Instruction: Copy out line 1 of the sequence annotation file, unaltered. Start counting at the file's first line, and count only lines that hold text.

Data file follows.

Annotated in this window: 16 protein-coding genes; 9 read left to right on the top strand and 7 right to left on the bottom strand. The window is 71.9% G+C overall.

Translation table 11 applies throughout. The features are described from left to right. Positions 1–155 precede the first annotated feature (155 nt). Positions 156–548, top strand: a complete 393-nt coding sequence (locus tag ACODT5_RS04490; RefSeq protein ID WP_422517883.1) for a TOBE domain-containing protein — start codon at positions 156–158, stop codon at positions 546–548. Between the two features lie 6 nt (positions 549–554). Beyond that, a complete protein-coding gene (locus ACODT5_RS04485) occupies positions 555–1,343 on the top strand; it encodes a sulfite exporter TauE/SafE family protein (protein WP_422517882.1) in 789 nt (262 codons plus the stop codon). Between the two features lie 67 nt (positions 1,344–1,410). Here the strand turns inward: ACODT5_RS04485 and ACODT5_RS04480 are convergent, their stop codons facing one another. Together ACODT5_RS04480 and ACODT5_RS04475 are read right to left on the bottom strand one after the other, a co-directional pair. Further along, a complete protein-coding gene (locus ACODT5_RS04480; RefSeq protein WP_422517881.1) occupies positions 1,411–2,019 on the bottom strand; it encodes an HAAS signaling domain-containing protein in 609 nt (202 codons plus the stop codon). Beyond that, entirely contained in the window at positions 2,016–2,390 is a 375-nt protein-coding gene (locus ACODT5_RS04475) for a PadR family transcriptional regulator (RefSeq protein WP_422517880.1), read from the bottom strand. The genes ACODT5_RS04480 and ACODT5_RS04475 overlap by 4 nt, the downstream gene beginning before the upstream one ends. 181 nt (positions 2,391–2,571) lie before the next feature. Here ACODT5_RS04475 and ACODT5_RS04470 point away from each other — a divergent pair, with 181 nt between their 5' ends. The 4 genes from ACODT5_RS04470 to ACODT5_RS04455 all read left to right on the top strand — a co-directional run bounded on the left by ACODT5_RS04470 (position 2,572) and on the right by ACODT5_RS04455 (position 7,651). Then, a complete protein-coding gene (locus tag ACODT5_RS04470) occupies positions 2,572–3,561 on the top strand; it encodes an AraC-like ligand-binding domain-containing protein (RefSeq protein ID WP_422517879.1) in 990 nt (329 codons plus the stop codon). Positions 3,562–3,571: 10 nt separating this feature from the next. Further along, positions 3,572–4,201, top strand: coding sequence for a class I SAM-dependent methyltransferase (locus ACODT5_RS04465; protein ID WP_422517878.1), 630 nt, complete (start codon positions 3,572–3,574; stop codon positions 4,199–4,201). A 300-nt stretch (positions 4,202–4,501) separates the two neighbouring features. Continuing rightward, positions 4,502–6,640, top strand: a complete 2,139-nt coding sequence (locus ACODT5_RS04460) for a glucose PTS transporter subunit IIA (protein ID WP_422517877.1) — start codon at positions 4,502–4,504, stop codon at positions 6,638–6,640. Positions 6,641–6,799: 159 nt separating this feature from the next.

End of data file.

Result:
Annotated in this window: 16 protein-coding genes; 9 read left to right on the top strand and 7 right to left on the bottom strand. The window is 71.9% G+C overall.